This section is from the book "Popular Law Library Vol4 Torts, Damages, Domestic Relations", by Albert H. Putney. Also available from Amazon: Popular Law-Dictionary.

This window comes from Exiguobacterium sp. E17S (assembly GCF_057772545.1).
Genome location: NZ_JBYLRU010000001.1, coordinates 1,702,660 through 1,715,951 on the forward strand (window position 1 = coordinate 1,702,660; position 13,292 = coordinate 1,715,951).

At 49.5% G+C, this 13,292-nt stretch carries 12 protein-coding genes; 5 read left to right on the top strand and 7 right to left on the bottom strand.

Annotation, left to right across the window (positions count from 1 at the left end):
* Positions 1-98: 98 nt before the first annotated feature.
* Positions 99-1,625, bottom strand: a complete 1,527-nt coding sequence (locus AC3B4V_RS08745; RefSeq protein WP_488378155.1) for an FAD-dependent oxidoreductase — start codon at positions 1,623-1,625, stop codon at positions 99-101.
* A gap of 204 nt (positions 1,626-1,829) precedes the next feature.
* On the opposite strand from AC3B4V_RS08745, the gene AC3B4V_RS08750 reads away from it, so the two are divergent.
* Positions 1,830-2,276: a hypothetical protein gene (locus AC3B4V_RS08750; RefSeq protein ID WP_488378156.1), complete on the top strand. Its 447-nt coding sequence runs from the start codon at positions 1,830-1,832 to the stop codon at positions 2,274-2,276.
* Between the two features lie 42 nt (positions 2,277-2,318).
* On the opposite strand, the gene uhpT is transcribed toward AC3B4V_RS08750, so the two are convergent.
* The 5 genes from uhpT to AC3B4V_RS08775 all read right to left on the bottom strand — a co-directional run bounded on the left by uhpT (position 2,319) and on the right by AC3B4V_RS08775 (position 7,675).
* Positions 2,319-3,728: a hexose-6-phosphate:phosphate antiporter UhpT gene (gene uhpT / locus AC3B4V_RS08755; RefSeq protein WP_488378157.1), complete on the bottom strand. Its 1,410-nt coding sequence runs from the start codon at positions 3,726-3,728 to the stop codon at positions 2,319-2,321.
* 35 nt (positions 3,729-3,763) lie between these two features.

"Trespass and assault for throwing, casting, and tossing a lighted squib at and against the plaintiff, and striking him therewith on the face, and so burning one of his eyes, that he lost the sight of it, whereby, etc., On not guilty pleaded, the cause came on to be tried before Nares, J., last summer assizes at Bridgwater, when the jury found a verdict for the plaintiff with £100 damages, subject to the opinion of the court on this case: On the evening of the fair-day of Milbourne Port, 28th October, 1770, the defendant threw a lighted squib, made of gunpowder, etc., from the street into the market-house, which is a covered building supported by arches, and enclosed at one end, but open at the other and both the sides, where a large concourse of people were assembled; which lighted squib, so thrown by the defendant, fell upon the standing of one Yates, who sold gingerbread, etc. That one Willis instantly, and to prevent danger to himself and the said wares of the said Yates, took up the said lighted squib from off the said standing, and then threw it across the said market-house, when it fell upon another standing there of one Ryal, who sold the same sort of wares, who instantly, and to save his own goods from being injured, took up the said lighted squib from off the said standing, and then threw it to another part of the said market-house, and in so throwing it struck the plaintiff, then in the said market-house, in the face therewith, and the com-bustile matter then bursting, put out one of the plaintiff's eyes. Qu. If this action be maintainable?